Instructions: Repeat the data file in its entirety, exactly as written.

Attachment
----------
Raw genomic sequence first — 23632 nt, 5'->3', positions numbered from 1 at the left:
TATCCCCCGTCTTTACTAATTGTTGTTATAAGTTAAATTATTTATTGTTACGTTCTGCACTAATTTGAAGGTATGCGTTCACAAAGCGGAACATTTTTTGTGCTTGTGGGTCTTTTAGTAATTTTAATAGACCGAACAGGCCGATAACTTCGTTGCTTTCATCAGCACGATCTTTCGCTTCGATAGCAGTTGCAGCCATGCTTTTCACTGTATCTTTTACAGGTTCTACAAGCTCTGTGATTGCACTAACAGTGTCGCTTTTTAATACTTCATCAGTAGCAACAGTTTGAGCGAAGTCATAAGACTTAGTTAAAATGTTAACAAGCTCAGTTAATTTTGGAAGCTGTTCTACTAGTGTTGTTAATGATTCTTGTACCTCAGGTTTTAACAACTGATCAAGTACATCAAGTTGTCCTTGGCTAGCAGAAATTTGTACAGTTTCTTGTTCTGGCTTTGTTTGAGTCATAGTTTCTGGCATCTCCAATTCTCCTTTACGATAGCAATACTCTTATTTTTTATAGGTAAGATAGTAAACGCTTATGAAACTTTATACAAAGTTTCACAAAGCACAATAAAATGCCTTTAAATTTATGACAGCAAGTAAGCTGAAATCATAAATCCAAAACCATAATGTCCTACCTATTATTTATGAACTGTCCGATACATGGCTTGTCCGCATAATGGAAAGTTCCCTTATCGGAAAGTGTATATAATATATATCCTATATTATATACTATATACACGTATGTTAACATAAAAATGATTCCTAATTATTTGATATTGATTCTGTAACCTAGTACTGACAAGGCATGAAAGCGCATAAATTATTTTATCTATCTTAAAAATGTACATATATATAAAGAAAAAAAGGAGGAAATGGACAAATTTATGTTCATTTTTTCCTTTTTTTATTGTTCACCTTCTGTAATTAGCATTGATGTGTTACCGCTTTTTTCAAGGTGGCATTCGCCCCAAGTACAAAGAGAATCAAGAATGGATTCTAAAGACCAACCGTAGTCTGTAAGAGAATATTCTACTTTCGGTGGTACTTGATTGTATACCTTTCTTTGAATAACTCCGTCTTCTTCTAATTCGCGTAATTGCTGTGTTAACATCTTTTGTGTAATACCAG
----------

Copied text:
Raw genomic sequence first — 23632 nt, 5'->3', positions numbered from 1 at the left:
TATCCCCCGTCTTTACTAATTGTTGTTATAAGTTAAATTATTTATTGTTACGTTCTGCACTAATTTGAAGGTATGCGTTCACAAAGCGGAACATTTTTTGTGCTTGTGGGTCTTTTAGTAATTTTAATAGACCGAACAGGCCGATAACTTCGTTGCTTTCATCAGCACGATCTTTCGCTTCGATAGCAGTTGCAGCCATGCTTTTCACTGTATCTTTTACAGGTTCTACAAGCTCTGTGATTGCACTAACAGTGTCGCTTTTTAATACTTCATCAGTAGCAACAGTTTGAGCGAAGTCATAAGACTTAGTTAAAATGTTAACAAGCTCAGTTAATTTTGGAAGCTGTTCTACTAGTGTTGTTAATGATTCTTGTACCTCAGGTTTTAACAACTGATCAAGTACATCAAGTTGTCCTTGGCTAGCAGAAATTTGTACAGTTTCTTGTTCTGGCTTTGTTTGAGTCATAGTTTCTGGCATCTCCAATTCTCCTTTACGATAGCAATACTCTTATTTTTTATAGGTAAGATAGTAAACGCTTATGAAACTTTATACAAAGTTTCACAAAGCACAATAAAATGCCTTTAAATTTATGACAGCAAGTAAGCTGAAATCATAAATCCAAAACCATAATGTCCTACCTATTATTTATGAACTGTCCGATACATGGCTTGTCCGCATAATGGAAAGTTCCCTTATCGGAAAGTGTATATAATATATATCCTATATTATATACTATATACACGTATGTTAACATAAAAATGATTCCTAATTATTTGATATTGATTCTGTAACCTAGTACTGACAAGGCATGAAAGCGCATAAATTATTTTATCTATCTTAAAAATGTACATATATATAAAGAAAAAAAGGAGGAAATGGACAAATTTATGTTCATTTTTTCCTTTTTTTATTGTTCACCTTCTGTAATTAGCATTGATGTGTTACCGCTTTTTTCAAGGTGGCATTCGCCCCAAGTACAAAGAGAATCAAGAATGGATTCTAAAGACCAACCGTAGTCTGTAAGAGAATATTCTACTTTCGGTGGTACTTGATTGTATACCTTTCTTTGAATAACTCCGTCTTCTTCTAATTCGCGTAATTGCTGTGTTAACATCTTTTGTGTAATACCAG